An Employer Identification Number (EIN) is important to your business. It is a unique nine-digit number assigned by the IRS. It is issued in this format: 12-3456789.
An EIN is a federal number that easily identifies your business. You want to keep your Employer Identification Number handy for any business or tax documents you send to the IRS or Social Security Administration.
An EIN is like a Social Security number, but for businesses. Don’t use your Employer Identification Number in place of your Social Security number—the EIN is for business purposes only.
Do I need an EIN?
Not all businesses need an Employer Identification Number. The IRS determines what businesses need an EIN. Do you fit into any of the following?
- You have employees
- Your business structure is a corporation or a partnership
- You withhold taxes on income (outside of wages) paid to a non-resident alien
- You have a Keogh plan
- You are involved with any
- trusts—except certain grantor-owned revocable trusts, IRAs, Exempt Organization Business Income Tax Returns;
- farmers’ cooperatives;
- or plan administrators
If you answered yes to any of the categories, you need an EIN.
How do I apply for an EIN?
You need to apply to the IRS for an EIN. There is no cost to apply. If you haven’t received your Employer Identification Number in time to file your tax return, write “Applied For” in the EIN space.
Apply online: The easiest and fastest way to apply for an EIN is to apply online (the IRS prefers this method). After answering interview-style questions online, you can get your Employer Identification Number immediately. You don’t have to fill out any forms, and you can print out a confirmation for your records.
Apply by fax: You can fax a completed Form SS-4, Application for Employer Identification Number. The fax number you use depends on where your business is located. You can get the fax number from the IRS. The IRS should fax you your EIN within four business days.
Apply by mail: If you’re not in a big hurry, you can apply by mail. Mail a completed Form SS-4 to the IRS. The address you send the form to depends on your business location. You can get the address from the IRS. You should get your EIN within four weeks.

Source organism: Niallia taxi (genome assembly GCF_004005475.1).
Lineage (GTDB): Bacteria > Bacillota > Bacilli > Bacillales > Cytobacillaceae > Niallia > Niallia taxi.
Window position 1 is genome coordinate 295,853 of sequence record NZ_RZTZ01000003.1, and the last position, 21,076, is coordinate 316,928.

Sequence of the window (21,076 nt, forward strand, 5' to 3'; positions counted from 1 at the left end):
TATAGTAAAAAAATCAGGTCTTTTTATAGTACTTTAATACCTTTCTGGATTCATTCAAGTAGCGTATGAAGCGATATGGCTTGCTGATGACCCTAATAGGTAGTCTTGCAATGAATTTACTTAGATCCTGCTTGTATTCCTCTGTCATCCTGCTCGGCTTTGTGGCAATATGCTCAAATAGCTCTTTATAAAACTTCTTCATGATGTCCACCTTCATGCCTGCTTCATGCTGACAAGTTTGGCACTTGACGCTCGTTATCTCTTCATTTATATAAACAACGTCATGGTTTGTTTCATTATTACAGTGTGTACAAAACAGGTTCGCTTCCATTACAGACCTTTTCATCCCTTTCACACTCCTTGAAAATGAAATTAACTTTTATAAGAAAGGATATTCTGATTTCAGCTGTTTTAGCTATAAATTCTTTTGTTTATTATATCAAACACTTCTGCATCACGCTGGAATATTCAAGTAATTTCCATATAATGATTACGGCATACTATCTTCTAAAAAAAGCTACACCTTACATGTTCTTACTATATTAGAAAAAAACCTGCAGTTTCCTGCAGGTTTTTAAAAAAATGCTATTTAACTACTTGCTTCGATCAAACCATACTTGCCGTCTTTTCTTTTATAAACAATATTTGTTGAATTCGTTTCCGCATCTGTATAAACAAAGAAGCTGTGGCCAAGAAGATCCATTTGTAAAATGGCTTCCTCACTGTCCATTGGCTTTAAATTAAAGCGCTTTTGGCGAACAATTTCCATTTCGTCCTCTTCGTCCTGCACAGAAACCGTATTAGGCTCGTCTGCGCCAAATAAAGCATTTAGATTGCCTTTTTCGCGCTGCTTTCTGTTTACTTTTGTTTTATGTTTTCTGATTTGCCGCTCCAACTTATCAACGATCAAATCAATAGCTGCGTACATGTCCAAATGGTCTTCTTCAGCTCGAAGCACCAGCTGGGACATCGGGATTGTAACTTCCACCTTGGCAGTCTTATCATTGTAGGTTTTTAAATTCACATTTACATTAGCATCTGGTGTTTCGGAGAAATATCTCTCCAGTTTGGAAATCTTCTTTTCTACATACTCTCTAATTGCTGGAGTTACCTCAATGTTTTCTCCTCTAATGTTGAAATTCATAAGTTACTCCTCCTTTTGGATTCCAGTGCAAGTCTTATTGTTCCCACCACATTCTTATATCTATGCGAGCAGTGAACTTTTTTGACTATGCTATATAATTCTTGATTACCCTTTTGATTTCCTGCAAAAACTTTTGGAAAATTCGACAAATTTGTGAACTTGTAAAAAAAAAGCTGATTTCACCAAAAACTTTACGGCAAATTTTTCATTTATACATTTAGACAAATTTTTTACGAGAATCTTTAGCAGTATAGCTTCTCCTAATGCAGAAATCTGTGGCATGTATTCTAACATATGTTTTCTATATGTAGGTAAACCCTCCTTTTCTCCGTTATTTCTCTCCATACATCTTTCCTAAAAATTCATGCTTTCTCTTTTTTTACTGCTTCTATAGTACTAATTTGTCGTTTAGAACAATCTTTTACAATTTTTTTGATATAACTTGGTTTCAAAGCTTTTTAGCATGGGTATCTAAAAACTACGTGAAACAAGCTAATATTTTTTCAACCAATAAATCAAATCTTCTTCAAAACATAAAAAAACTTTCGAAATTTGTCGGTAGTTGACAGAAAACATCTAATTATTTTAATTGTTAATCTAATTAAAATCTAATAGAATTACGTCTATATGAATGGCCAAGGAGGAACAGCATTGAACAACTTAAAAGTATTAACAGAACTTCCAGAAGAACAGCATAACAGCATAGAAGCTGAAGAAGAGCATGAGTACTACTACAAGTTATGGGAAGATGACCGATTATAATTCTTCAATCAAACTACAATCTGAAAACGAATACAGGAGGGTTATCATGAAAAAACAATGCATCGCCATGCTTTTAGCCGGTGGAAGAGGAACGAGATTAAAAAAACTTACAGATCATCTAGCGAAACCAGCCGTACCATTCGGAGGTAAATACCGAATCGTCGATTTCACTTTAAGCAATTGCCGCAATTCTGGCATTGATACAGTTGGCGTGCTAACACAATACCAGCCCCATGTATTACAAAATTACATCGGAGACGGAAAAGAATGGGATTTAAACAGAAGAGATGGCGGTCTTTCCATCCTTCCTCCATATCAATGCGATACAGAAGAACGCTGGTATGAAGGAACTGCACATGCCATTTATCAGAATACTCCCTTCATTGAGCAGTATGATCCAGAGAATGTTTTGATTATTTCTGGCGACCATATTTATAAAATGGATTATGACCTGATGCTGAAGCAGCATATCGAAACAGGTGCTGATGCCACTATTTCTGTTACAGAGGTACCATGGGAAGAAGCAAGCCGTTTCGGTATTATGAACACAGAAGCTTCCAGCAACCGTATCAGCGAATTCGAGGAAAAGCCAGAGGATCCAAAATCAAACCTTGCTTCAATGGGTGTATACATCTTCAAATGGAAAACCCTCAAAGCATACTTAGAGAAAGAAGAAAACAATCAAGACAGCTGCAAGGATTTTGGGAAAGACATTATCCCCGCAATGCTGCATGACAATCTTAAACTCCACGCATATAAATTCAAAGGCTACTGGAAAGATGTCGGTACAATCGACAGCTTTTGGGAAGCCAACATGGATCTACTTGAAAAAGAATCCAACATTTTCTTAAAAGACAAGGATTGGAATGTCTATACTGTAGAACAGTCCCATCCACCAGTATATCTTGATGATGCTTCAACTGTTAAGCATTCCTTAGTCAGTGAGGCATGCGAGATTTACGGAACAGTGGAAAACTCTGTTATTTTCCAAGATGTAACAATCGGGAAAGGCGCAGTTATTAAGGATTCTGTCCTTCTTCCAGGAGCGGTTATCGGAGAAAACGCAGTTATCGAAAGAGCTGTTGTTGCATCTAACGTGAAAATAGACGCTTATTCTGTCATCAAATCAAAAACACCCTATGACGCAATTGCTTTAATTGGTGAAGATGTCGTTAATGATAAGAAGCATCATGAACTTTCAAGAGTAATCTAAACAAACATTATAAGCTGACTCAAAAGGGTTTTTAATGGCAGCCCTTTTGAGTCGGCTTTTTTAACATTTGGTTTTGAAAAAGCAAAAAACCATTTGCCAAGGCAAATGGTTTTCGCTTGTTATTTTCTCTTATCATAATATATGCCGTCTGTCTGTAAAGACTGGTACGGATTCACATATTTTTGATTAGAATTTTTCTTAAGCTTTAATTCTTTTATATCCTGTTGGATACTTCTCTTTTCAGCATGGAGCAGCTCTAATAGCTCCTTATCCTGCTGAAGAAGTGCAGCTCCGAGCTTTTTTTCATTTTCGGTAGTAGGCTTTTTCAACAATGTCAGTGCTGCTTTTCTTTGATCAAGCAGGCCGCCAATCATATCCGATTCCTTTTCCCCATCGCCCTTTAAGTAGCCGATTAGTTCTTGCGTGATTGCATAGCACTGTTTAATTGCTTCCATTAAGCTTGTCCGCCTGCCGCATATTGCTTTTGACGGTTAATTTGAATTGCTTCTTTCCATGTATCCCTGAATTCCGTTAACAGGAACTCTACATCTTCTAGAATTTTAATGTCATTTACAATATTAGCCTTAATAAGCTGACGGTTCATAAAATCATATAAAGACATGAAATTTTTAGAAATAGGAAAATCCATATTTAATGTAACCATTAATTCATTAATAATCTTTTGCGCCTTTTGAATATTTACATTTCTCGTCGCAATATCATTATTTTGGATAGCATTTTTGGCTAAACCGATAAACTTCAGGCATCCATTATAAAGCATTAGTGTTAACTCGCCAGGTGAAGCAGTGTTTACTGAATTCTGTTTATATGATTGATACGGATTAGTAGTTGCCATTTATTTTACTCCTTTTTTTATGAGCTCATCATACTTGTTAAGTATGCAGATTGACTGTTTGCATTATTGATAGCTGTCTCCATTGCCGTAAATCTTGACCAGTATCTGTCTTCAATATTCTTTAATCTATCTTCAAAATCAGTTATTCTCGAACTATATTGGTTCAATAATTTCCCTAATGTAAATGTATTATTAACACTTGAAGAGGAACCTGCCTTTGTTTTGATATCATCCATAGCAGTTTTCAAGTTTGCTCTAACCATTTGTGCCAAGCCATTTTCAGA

If you own multiple businesses, you should note that you can only apply for one EIN per day. This rule applies to any application method you use. The limitation helps the IRS treat everyone fairly.
What if I lose my EIN?
If you lose your EIN, don’t panic. You can get it back. First look in your business documents. Try finding the computer-generated notice the IRS sent you when you originally applied for your Employer Identification Number. Look at your bank account information and employee payroll records. You may have used your Employer Identification Number to apply for state accounts, so check those records. Also, check your small business tax returns.
Often, if your records are in order, you can find your Employer Identification Number without contacting the IRS.
If you absolutely cannot find your EIN, call the IRS Business and Specialty Tax Line at 800-829-4933. You can call Monday through Friday, 7 a.m. – 7 p.m. local time. You will have to provide identifying information. To get the Employer Identification Number, you must be an authorized person, such as a sole proprietor, partnership partner, corporate officer, trust trustee, or an estate executor. You will be given your EIN over the phone.
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This article was originally published 10/10/2014.